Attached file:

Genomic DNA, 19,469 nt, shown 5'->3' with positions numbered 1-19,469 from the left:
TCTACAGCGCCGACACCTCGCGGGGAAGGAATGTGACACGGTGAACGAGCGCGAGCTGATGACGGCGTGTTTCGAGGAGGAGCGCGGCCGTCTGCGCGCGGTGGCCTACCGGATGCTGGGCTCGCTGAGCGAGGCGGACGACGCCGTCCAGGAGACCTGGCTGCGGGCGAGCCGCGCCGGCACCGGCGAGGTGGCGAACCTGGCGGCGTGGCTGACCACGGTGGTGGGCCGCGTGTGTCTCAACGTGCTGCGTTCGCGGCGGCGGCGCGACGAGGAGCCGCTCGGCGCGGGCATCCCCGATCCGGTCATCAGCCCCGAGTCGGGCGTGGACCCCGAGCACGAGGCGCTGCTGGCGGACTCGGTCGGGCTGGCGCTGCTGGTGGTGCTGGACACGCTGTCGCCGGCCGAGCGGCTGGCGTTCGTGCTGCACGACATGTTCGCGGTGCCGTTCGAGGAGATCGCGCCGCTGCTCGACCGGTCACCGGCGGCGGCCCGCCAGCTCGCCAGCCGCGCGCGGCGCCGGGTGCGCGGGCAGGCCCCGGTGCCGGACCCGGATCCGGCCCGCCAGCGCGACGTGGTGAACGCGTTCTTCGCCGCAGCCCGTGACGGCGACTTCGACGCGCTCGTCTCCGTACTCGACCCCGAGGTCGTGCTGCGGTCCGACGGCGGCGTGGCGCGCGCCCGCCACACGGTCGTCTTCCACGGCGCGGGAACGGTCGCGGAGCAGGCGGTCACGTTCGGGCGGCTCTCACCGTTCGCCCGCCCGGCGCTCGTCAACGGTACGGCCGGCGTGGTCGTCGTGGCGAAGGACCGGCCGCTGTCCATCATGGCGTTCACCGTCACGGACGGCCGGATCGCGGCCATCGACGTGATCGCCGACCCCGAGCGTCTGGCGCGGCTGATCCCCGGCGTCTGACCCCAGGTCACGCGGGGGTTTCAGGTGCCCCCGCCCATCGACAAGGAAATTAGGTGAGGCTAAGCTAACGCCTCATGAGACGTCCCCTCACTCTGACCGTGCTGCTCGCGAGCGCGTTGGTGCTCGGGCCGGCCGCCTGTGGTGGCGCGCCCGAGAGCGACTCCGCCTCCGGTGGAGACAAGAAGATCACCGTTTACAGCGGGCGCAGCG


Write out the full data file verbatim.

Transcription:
Genomic DNA, 19,469 nt, shown 5'->3' with positions numbered 1-19,469 from the left:
TCTACAGCGCCGACACCTCGCGGGGAAGGAATGTGACACGGTGAACGAGCGCGAGCTGATGACGGCGTGTTTCGAGGAGGAGCGCGGCCGTCTGCGCGCGGTGGCCTACCGGATGCTGGGCTCGCTGAGCGAGGCGGACGACGCCGTCCAGGAGACCTGGCTGCGGGCGAGCCGCGCCGGCACCGGCGAGGTGGCGAACCTGGCGGCGTGGCTGACCACGGTGGTGGGCCGCGTGTGTCTCAACGTGCTGCGTTCGCGGCGGCGGCGCGACGAGGAGCCGCTCGGCGCGGGCATCCCCGATCCGGTCATCAGCCCCGAGTCGGGCGTGGACCCCGAGCACGAGGCGCTGCTGGCGGACTCGGTCGGGCTGGCGCTGCTGGTGGTGCTGGACACGCTGTCGCCGGCCGAGCGGCTGGCGTTCGTGCTGCACGACATGTTCGCGGTGCCGTTCGAGGAGATCGCGCCGCTGCTCGACCGGTCACCGGCGGCGGCCCGCCAGCTCGCCAGCCGCGCGCGGCGCCGGGTGCGCGGGCAGGCCCCGGTGCCGGACCCGGATCCGGCCCGCCAGCGCGACGTGGTGAACGCGTTCTTCGCCGCAGCCCGTGACGGCGACTTCGACGCGCTCGTCTCCGTACTCGACCCCGAGGTCGTGCTGCGGTCCGACGGCGGCGTGGCGCGCGCCCGCCACACGGTCGTCTTCCACGGCGCGGGAACGGTCGCGGAGCAGGCGGTCACGTTCGGGCGGCTCTCACCGTTCGCCCGCCCGGCGCTCGTCAACGGTACGGCCGGCGTGGTCGTCGTGGCGAAGGACCGGCCGCTGTCCATCATGGCGTTCACCGTCACGGACGGCCGGATCGCGGCCATCGACGTGATCGCCGACCCCGAGCGTCTGGCGCGGCTGATCCCCGGCGTCTGACCCCAGGTCACGCGGGGGTTTCAGGTGCCCCCGCCCATCGACAAGGAAATTAGGTGAGGCTAAGCTAACGCCTCATGAGACGTCCCCTCACTCTGACCGTGCTGCTCGCGAGCGCGTTGGTGCTCGGGCCGGCCGCCTGTGGTGGCGCGCCCGAGAGCGACTCCGCCTCCGGTGGAGACAAGAAGATCACCGTTTACAGCGGGCGCAGCG